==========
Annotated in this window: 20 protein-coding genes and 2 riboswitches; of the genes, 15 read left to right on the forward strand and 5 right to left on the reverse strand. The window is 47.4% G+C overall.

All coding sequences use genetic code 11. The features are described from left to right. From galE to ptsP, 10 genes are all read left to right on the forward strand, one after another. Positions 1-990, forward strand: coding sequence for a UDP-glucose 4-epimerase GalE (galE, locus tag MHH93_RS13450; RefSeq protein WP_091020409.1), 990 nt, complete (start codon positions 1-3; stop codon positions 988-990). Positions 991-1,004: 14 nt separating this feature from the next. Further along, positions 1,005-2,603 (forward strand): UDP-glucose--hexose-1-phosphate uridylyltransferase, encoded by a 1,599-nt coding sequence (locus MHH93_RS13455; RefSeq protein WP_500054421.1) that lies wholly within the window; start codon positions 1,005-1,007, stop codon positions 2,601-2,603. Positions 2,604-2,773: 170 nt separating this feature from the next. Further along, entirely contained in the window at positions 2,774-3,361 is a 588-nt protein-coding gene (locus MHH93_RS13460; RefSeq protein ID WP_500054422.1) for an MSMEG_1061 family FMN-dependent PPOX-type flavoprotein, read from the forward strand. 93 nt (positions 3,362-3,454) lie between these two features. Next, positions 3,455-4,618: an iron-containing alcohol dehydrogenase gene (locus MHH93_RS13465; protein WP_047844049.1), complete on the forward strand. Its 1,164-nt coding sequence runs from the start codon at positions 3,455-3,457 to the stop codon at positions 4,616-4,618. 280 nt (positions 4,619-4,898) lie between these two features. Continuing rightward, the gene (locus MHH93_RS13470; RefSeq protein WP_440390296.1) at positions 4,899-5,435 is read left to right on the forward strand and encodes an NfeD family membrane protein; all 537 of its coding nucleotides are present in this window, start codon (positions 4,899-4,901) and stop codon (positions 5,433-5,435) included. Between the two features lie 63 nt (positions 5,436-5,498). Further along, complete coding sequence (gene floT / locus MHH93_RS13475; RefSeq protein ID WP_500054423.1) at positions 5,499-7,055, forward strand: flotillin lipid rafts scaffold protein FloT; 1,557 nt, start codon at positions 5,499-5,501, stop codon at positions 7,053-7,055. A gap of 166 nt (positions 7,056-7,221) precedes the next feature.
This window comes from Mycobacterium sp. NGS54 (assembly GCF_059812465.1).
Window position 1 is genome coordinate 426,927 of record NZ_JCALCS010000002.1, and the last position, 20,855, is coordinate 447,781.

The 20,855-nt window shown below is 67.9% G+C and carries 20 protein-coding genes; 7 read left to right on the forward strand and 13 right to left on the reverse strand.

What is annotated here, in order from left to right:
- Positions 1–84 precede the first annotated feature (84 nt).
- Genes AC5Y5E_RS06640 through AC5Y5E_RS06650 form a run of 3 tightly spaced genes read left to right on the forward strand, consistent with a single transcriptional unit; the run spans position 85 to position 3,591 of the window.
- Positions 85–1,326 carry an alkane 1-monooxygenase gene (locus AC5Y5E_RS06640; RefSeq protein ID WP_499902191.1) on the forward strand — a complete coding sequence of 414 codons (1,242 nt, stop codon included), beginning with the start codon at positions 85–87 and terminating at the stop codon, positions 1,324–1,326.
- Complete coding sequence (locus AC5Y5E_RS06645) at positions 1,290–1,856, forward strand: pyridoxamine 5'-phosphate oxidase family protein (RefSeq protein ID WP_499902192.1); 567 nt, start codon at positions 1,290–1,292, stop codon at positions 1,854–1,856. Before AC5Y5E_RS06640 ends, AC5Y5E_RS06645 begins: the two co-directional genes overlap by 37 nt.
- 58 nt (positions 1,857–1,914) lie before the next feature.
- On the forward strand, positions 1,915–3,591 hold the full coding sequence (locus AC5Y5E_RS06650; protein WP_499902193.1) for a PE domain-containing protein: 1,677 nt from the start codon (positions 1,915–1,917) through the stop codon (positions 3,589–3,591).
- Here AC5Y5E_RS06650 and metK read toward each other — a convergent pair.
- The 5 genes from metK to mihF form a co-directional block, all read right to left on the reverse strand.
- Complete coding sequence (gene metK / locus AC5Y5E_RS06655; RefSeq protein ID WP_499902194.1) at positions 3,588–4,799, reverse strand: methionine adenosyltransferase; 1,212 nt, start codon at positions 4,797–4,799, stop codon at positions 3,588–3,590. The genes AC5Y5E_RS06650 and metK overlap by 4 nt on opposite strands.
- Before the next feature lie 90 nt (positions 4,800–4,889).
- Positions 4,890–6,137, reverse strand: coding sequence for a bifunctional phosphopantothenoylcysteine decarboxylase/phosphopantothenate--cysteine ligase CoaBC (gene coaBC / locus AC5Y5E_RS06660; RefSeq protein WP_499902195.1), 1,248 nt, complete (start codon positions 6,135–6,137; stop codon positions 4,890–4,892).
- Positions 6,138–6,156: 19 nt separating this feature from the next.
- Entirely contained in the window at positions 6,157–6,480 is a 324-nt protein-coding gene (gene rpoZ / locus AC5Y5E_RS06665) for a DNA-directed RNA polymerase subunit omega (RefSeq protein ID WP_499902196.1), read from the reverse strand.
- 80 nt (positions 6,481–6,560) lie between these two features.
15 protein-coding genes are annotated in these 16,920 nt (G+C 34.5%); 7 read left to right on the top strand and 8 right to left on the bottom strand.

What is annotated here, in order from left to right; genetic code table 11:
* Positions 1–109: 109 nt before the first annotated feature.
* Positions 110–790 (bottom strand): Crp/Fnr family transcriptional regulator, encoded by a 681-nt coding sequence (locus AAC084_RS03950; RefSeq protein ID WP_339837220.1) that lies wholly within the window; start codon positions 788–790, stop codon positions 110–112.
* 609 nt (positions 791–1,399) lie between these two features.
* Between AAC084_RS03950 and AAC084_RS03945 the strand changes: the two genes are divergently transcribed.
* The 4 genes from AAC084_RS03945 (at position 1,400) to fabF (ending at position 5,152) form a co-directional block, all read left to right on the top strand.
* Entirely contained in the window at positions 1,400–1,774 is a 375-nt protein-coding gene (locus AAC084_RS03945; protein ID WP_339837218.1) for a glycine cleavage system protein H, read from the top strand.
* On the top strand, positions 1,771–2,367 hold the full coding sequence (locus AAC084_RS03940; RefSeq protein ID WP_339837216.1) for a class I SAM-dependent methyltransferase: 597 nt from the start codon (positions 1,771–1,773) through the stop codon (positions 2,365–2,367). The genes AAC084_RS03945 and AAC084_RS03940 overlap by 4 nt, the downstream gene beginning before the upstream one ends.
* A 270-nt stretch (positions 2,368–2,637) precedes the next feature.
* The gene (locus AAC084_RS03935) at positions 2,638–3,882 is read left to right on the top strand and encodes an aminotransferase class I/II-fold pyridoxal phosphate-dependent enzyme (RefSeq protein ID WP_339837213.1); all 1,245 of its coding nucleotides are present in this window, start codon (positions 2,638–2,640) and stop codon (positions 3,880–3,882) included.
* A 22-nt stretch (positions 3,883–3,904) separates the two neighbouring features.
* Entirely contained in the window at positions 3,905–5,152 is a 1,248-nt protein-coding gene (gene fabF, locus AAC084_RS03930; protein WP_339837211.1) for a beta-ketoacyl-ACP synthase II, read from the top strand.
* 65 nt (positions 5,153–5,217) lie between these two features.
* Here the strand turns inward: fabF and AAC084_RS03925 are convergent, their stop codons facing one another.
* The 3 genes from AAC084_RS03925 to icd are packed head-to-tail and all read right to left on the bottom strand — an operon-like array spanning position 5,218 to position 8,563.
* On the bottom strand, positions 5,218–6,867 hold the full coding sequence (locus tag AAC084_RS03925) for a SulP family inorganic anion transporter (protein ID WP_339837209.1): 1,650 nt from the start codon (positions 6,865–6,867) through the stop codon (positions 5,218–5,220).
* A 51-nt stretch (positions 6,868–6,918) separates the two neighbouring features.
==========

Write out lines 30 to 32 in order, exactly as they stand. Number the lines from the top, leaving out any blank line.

* A 270-nt stretch (positions 2,368–2,637) precedes the next feature.
* The gene (locus AAC084_RS03935) at positions 2,638–3,882 is read left to right on the top strand and encodes an aminotransferase class I/II-fold pyridoxal phosphate-dependent enzyme (RefSeq protein ID WP_339837213.1); all 1,245 of its coding nucleotides are present in this window, start codon (positions 2,638–2,640) and stop codon (positions 3,880–3,882) included.
* A 22-nt stretch (positions 3,883–3,904) separates the two neighbouring features.